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HD Televisions > Aspect Ratios > Replies - Add Reply     Sort by newest posting on top
cdtv_admin@cdtv.ca 02/22/2004
10:01 PM
I am considering purchasing a widescreen HDTV compatible (Toshiba 57HX83)TV . I do not intend to purchase a STB from my satellite provider. My reason in purchasing widescreen is to avoid getting the black bars that I now get on some programs example ER and others on my older TV set.
What will happen on my new widescreen TV set to programs that are not broadcast in widescreen/HDTV, but in the SD broadcast?? Wil I get black bars on the sides vs. the top and bottom??

J Millar

10:37 AM
absolutely you will. unless you stretch the picture with your tv settings or in some cases, the hd recievers settings.

myself, i can stretch the picture with both or choose gray bars or black bars. i dont stretch the picture though. you lose clarity and it dosent look "real" if you know what i mean.

11:38 AM
jdunbart@cogeco.ca wrote on 2021/05/06

I have recently purchased a 32 inch Sony TV (a conventional tube TV) that is HDTV ready but has the conventional 4:3 screen ratio. If I get an HDTV receiver from Bell Expressvu, which is my satellite service provider, can I get it in a $:3 ratio or does it have to be in 16:9. I'd like to have the choice.

Comment from Admin:

The Bell ExpressVu 6000 STB for HDTV can be programmed in the HDTV Set Up menu allows the selection of 4:3 or 16:9 aspect ratio, Y, Pr, Pb or RGB video format and 1080i 0r 720p scanning format. In the 4:3 mode, 16:9 HDTV programs may not fill the whole screen.

8:17 PM
contactus@speedwaypack.com wrote on 2021/10/21

I have been reading this forum for a while now and have got a lot of useful info. I recently purchased a LG DU34FZ20 HDTV widescreen (with built in ATSC tuner) and I am very impressed with the reception. I live in King City, On. and from my 25 year old antenna that does not turn anymore I am receiving some excellent HDTV (it does have a Radio shack amp). City Hd, Toronto 1 HD, CBS HD, ABC HD, NBC HD, PBS HD and several others. The picture quality is amazing!.
On a side note I am confused about the aspect ratio. When the show is in HD it is quite obvious however when I watch a DVD that says it is in wide screen the picture does not always fill the screen. Why is this?.
Over all this TV was worth the money. I have only had it for a few days and am still learning the functions.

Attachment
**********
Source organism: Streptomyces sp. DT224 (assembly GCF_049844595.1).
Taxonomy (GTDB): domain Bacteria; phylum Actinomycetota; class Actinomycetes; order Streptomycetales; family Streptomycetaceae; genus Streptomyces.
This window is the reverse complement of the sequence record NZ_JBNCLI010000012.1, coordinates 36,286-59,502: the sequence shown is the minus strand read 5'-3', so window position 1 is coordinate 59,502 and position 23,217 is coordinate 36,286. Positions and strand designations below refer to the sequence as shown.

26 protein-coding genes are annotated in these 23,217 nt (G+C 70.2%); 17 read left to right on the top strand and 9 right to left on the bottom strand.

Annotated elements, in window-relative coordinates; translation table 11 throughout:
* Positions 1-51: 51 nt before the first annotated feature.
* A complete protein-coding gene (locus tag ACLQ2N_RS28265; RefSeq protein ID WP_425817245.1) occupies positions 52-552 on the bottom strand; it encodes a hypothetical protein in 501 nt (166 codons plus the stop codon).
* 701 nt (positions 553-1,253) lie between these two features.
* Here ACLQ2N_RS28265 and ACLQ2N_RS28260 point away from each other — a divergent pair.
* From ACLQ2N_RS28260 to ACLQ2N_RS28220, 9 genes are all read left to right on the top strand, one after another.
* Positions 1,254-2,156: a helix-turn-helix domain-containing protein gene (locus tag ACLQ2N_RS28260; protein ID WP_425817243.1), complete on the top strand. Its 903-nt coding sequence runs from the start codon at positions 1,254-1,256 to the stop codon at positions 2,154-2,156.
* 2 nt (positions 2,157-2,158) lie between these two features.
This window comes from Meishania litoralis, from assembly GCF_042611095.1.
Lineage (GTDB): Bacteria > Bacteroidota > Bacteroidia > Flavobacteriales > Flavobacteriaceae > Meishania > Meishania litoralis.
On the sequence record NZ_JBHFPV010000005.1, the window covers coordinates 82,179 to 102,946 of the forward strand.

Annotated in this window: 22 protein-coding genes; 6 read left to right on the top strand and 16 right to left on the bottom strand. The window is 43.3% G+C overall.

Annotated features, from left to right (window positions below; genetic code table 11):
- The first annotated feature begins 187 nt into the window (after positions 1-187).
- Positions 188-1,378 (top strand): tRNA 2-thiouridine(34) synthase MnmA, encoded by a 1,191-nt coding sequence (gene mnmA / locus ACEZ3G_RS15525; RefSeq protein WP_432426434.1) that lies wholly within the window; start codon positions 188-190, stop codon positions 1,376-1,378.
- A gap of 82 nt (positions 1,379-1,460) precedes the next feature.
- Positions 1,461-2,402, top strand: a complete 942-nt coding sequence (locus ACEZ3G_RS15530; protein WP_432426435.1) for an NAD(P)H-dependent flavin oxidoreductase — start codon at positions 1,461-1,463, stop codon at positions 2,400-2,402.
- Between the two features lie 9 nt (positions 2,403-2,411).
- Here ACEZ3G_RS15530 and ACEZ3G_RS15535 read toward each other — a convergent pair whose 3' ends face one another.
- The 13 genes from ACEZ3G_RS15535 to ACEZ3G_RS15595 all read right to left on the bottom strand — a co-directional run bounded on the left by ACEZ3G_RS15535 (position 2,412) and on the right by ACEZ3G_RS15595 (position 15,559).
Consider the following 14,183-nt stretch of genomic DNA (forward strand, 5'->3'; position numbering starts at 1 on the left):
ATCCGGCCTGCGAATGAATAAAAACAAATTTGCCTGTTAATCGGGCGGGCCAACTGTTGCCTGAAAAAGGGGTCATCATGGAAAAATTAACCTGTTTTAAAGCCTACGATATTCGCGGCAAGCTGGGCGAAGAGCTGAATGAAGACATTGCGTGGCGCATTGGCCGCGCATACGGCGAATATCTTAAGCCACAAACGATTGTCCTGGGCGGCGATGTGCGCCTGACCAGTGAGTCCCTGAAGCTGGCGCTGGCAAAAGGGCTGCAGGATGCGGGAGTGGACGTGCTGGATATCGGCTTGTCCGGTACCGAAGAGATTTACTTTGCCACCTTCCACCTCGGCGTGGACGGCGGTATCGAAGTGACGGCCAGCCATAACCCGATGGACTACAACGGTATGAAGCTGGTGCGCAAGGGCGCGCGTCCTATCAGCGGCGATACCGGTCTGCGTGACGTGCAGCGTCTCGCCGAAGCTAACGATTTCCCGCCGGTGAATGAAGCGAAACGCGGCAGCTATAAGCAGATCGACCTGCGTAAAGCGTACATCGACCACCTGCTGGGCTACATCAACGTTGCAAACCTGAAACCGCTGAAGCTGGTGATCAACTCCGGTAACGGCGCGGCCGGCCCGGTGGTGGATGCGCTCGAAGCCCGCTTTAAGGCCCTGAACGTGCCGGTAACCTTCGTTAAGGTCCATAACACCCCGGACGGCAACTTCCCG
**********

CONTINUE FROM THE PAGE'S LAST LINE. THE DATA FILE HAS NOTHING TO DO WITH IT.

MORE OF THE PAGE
Comment from Admin.

Glad to hear that you are getting good reception and enjoying all the benefits of HDTV. It is really spectacular sound and pictures. With regard to the DVD question, wide-screen may not always be 16:9 aspect ratio and on some the picture may be encoded in the wider aspect ratio of the original movie screen for full theatrical effect. When viewed on the HD television at 16:9 small black bars at top and bottom may result. Other DVD’s may be encoded at 16:9 and thus fill the screen completely.

11:52 PM
drichard@banqueducanada.ca wrote on 2021/02/04

Apect Ratios

I just bought a Sharp AQUOS 32" Widescreen HD-Ready Flat-Panel LCD and a Yamaha CinemaStation DVX-S150 home-theatre-in-a-box.

My problem is with viewing aspect ratios.

The widescreen has a 16:9 widescreen aspect ratio and 6 selectable view modes: Sidebar, Smart Stretch, Stretch, Zoom, Dot by Dot (for PC), Normal (for PC).

The thing I don’t understand is that none of these view modes allow me to view widescreen movies without actually stretching the picture to ill the screen. I want the see the movies in the same aspect ratio as is on the DVD.

The Yamaha CinemaStation DVX-S150 has two settings in the picture output: Letterbox and Widescreen. I have it set at Widescreen.

The only view modes that I have when viewing DVDs is Sidebar, Smart Stretch, Stretch and Zoom.

How can I see the film in the same aspect ration as is on the DVD, without the sidebars but without actually stretching the picture ?

9:08 PM
Mystery_smith@hotmail.com wrote on 2021/03/30

Black Bars
Hello I have a widescreen 57 inch Sony rear projection television and there are always black bars when I want to watch HDTV so how can I solve this problem??

Comment from Admin.